Journal article

Selby A, Munro A, Grimshaw KE, Cornelius V, Keil T, Grabenhenrich L, Clausen M, Dubakiene R, Fiocchi A, Kowalski ML, Papadopoulos NG, Reche M, Sigurdardottir ST, Sprikkelman AB, Xepapadaki P, Mills ENC, Beyer K, Roberts Get al., 2018, Prevalence estimates and risk factors for early childhood wheeze across Europe: the EuroPrevall birth cohort, Thorax, Vol: 73, Pages: 1049-1061, ISSN: 1468-3296

BACKGROUND: Preschool wheeze is an important problem worldwide. No comparative population-based studies covering different countries have previously been undertaken. OBJECTIVE: To assess the prevalence of early childhood wheeze across Europe and evaluate risk factors focusing on food allergy, breast feeding and smoke exposure. METHODS: Infants from nine countries were recruited into the EuroPrevall birth cohort. At 12 and 24 months, data on wheeze, allergic signs/symptoms, feeding, smoke exposure, infections and day care attendance were collected using questionnaires. Poisson regression was used to assess risk factors for wheeze. RESULTS: 12 049 infants were recruited. Data from the second year of life were available in 8805 (73.1%). The prevalence of wheeze in the second year of life ranged from <2% in Lodz (Poland) and Vilnius (Lithuania) to 13.1% (95% CI 10.7% to 15.5%) in Southampton (UK) and 17.2% (95% CI 15.0% 19.5%) in Reykjavik (Iceland). In multivariable analysis, frequent lower respiratory tract infections in the first and second years of life (incidence rate ratio (IRR) 1.9 (95% CI 1.3 to 2.6) and 2.5 (95% CI 1.9 to3.4), respectively), postnatal maternal smoking (IRR 1.6, 95% CI 1.1 to 2.4), day care attendance (IRR 1.6, 95% CI 1.1 to 2.5) and male gender (IRR 1.3, 95% CI 1.0 to 1.7) were associated with wheeze. The strength of their association with wheeze differed between countries. Food allergy and breast feeding were not independently associated with wheeze. CONCLUSION: The prevalence of early childhood wheeze varied considerably across Europe. Lower respiratory tract infections, day care attendance, postnatal smoke exposure and male gender are important risk factors. Further research is needed to identify additional modifiable risk factors that may differ between countries.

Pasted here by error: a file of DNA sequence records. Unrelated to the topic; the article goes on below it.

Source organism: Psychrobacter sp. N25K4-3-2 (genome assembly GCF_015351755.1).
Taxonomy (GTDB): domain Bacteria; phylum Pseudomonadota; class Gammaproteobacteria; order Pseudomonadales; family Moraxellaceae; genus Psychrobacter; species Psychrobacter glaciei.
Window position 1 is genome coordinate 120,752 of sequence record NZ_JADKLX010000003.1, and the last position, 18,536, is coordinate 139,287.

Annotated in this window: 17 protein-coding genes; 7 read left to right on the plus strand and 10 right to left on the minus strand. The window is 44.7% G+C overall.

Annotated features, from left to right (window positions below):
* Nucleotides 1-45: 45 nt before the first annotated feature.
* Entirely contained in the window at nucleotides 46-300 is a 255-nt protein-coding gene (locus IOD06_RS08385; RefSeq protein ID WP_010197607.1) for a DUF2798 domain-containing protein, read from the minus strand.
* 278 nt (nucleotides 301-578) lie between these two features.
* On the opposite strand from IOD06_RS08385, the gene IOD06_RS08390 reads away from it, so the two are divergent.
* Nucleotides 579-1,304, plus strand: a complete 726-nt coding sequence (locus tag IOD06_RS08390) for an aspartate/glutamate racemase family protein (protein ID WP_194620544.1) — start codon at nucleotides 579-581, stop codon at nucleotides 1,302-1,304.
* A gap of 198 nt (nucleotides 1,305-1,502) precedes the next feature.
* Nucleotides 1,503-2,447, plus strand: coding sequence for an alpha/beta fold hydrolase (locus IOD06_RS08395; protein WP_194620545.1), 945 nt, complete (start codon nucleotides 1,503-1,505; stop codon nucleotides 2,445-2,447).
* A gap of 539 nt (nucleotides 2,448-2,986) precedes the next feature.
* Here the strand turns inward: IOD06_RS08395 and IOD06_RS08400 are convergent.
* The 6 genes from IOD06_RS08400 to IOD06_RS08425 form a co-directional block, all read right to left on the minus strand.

Journal article

Cro S, Smith C, Wilson R, Cornelius Vet al., 2018, Treatment of pustular psoriasis with anakinra: a statistical analysis plan for stage 1 of an adaptive two-staged randomised placebo-controlled trial, Trials, Vol: 19, ISSN: 1745-6215

BackgroundPalmoplantar pustulosis (PPP) is a rare, chronic inflammatory skin disease. It is known to affect quality of life at a level comparable to that from major medical and psychiatric illness, yet current treatment options are remarkably limited. Recent evidence however suggests that interleukin-1 (IL-1) blockade with anakinra will deliver therapeutic benefit in PPP.MethodsAnakinra for Pustular psoriasis: Response in a Controlled Trial (APRICOT) is a two-staged, adaptive, double-blind, randomised placebo-controlled trial which aims to test the hypothesis that IL-1 blockade with anakinra will deliver therapeutic benefit in PPP. During stage 1 a total of 24 patients will be randomised (1:1) to receive either placebo or anakinra. The two candidate primary outcomes are fresh pustule count (across palms and soles) and the Palmoplantar Pustulosis Area and Severity Index (PPPASI) score, recorded at baseline and at weeks 1, 4 and 8. Analysis at the end of stage 1 will compare treatment arms to ensure sufficient efficacy and safety in order to progress to stage 2. The primary outcome for stage 2 will also be identified following an assessment of the reliability and discriminative ability of fresh pustule count and PPPASI. The trial is powered to detect efficacy and will recruit an additional 40 patients in stage 2 (n = 64 in total). Analysis will follow the intention-to-treat principle and analyse patients as randomised.DiscussionThis manuscript describes the important features of the small population trial design for APRICOT and the pre-specified statistical analysis plan for stage 1. The statistical analysis plan has been developed prior to data extraction and in compliance with international guidelines. It will increase the transparency of the data analysis for the APRICOT trial. The findings of the trial will help to clarify the role of anakinra in the treatment of PPP.

Journal article